Frame Displacement Strategy
In all three successful cases, IWM campaigns gained traction after switching to a frame-displacement strategy that redefined the original production/poverty frame to include IWM reform. The redefined production/poverty frame characterized watershed resources as an integral part of the production chain. The destruction of watershed resources led to loss of production and thus income. Managing these resources in an integrated manner was crucial to maintaining, and even improving, production. This made it a poverty-reduction strategy. In contrast to counter-framing strategies, IWM reform (including conservation efforts) were not framed as conflicting with poverty-reduction goals. Rather, they were a strategy for achieving these goals.
The shift to a frame-displacement strategy resulted from negotiation among and learning by local stakeholders, who typically led efforts to craft the new strategy. Chapter 7, for example, describes how local indigenous organizers who joined Tungurahua’s IWM coalition developed a strategy to displace the dominant production/poverty frame and include IWM reform: Tungurahua’s IWM advocates changed their education campaign to emphasize watershed resources as an integral part of the economic production cycle. Figure 6.4 illustrates the
Figure 6.4 Displaced Production/Poverty Frame in Tungurahua. Image source: author’s photographs of campaign posters publicly displayed in Tungurahua.
logic as presented through images in campaign materials. IWM reform was framed as a strategy for protecting watershed catchment areas to ensure sufficient water for irrigation. Reforms also included strategies for making agricultural production in less ecologically fragile areas more efficient, allowing farmers to increase their overall production. Increasing local farmers’ access to markets would further increase their income, lowering poverty levels. In this way, IWM reform, and the conservation of watershed resources, were directly linked to poverty reduction. This link was symbolized in the name given to the financing mechanism at the heart of Tungurahua’s IWM reforms—The Fund for Paramo Management and the Fight Against Poverty [emphasis added]. The results of this framing strategy are reflected in the words of a local farmer, who said “we have to work to improve the paramos because it is gold; it is what makes the markets function. If there are improvements in my products, I can provide better education for my children. I’ll have money to go to the doctor.”8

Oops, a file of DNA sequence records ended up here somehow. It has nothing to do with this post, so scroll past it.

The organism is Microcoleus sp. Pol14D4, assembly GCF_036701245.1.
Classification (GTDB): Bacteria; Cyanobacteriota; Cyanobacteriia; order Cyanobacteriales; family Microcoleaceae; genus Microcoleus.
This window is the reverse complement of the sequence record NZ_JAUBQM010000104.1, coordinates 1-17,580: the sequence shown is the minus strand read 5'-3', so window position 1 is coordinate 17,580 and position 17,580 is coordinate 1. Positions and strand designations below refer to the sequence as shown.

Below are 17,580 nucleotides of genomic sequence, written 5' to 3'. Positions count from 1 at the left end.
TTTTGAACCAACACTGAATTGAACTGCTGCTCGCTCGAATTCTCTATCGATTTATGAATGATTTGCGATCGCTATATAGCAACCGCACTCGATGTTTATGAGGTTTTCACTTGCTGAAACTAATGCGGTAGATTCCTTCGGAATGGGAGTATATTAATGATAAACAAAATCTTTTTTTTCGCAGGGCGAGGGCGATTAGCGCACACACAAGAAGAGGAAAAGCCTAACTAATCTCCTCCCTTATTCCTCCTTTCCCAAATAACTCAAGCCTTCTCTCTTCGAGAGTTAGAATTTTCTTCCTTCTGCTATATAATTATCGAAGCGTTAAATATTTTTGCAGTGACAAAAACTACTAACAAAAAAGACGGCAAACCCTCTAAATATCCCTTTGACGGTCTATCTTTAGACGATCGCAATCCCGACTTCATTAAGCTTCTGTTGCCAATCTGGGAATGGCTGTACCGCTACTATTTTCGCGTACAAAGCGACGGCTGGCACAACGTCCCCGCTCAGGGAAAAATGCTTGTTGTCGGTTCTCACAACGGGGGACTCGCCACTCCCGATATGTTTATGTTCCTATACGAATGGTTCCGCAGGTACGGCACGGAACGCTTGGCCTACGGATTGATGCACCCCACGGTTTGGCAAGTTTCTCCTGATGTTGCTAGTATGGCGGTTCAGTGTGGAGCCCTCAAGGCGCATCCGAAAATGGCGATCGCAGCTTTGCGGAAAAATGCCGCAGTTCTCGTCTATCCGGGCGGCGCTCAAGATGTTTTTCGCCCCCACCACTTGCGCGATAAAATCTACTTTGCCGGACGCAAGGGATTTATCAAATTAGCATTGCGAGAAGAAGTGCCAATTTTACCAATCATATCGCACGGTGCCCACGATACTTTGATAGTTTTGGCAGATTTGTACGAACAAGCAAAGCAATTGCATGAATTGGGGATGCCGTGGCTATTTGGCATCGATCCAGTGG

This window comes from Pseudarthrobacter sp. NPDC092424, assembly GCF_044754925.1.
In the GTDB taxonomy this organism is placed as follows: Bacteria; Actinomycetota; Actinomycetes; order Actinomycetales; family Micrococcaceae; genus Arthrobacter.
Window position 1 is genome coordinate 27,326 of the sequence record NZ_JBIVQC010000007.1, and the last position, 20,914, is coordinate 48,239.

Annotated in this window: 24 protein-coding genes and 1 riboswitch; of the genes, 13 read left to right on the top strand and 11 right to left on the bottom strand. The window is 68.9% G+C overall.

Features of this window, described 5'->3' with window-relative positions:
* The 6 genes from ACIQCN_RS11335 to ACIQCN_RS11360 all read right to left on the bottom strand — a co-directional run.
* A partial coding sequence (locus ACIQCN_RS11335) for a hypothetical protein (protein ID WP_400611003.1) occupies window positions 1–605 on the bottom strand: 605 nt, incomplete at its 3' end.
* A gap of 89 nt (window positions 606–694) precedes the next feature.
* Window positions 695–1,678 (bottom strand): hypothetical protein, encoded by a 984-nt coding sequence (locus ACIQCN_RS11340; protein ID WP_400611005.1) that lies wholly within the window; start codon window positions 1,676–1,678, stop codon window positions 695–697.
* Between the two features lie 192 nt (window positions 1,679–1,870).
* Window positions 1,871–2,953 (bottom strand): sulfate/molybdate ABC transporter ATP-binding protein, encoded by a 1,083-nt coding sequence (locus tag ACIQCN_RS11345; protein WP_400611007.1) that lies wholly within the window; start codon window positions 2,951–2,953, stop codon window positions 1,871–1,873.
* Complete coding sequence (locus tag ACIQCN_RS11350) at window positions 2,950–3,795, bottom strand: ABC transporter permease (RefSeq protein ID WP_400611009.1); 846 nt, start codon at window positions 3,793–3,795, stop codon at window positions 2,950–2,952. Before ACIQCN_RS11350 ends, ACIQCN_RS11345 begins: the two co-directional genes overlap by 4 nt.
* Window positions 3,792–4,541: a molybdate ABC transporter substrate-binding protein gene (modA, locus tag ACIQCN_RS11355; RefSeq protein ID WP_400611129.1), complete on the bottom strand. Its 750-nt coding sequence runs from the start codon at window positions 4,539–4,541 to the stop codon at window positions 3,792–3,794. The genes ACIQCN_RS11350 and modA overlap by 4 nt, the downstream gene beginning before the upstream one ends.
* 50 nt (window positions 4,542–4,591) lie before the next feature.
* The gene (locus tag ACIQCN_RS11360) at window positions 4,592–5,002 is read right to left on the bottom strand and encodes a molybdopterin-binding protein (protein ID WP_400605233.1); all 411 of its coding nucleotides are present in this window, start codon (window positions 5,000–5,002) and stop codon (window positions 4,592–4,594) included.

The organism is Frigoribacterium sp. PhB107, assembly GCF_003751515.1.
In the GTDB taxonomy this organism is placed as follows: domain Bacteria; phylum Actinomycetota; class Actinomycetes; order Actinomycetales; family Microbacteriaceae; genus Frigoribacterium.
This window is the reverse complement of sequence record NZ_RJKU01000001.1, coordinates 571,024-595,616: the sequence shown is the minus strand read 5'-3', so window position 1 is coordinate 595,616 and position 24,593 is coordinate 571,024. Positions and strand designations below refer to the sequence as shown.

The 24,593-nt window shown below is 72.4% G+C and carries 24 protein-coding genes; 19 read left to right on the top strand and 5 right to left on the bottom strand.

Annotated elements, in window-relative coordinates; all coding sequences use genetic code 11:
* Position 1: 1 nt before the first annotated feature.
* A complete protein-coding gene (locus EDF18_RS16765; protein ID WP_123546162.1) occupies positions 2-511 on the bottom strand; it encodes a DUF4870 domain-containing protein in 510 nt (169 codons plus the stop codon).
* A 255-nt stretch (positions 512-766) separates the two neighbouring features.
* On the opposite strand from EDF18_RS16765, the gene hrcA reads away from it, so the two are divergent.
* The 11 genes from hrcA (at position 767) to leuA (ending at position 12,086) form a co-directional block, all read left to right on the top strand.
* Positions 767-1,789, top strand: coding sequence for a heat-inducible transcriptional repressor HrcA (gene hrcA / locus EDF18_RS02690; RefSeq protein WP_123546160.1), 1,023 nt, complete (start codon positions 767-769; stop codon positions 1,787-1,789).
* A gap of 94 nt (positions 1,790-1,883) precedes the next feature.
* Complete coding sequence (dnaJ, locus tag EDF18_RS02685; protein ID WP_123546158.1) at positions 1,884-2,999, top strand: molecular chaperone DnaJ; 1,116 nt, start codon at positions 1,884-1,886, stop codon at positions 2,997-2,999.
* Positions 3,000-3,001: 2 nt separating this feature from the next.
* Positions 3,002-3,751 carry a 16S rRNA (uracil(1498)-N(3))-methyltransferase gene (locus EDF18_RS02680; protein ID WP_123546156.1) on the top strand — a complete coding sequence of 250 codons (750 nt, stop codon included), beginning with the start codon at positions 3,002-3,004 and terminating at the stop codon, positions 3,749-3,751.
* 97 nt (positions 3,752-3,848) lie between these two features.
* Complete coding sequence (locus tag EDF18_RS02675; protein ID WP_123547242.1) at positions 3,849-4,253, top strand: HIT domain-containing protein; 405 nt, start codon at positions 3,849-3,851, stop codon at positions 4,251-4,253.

The frame displacement strategy was successful not only in Andean watersheds where farmers relied on irrigation. El Chaco’s IWM coalition similarly succeeded after framing IWM reform as a strategy for improving economic production and reducing poverty. As I explain later, they did so by framing IWM reform as the best strategy for protecting the flow of rivers and solving the problem of landslides. Slogans like “water, the vital liquid” highlighted the importance of rivers for hydroelectricity and ecotourism, which local politicians and urban residents saw as crucial for economic development. Since both hydroelectricity and ecotourism depended on a healthy ecosystem and strong rivers, IWM reform was viewed as an economic development strategy. For the 80% of El Chaco’s residents who raise dairy cattle, landslides represented a serious threat to their production capacity. IWM advocates identified deforestation as the cause of these landslides and presented IWM reform as the best solution. Many farmers subsequently supported the reforms, citing their desire to avoid production losses.
In each case, the frame-displacement strategy was successful because it presented conservation and economic production as complementary, rather than competing, goals. Specifically, the displaced production/poverty frame characterized conservation as necessary to avoid serious losses to production capabilities. These losses included reduced irrigation, soil degradation, and landslides. The displaced frame also stressed economic benefits, including increased efficiency and expanded markets.
Both theory and evidence suggest the frame’s loss avoidance component was likely more influential. Prospect theory asserts that people tend to strongly
Interview by author, Yatzaputzan, Tungurahua, November 30, 2009.
prefer avoiding losses to acquiring gains (Mercer 2005; Tversky and Kahneman 1981). People therefore make more effort and take more risks to avoid losses than to pursue gains. This would explain why landowners tended to reject IWM advocates’ offers of monetary payments to stop producing in ecologically fragile areas, even when they would gain economically. Yet these same landowners agreed to conserve these same areas when they believed not doing so would produce production losses. They were eager to accept compensation in the form of assistance to improve their production capabilities in ways that would protect against losses.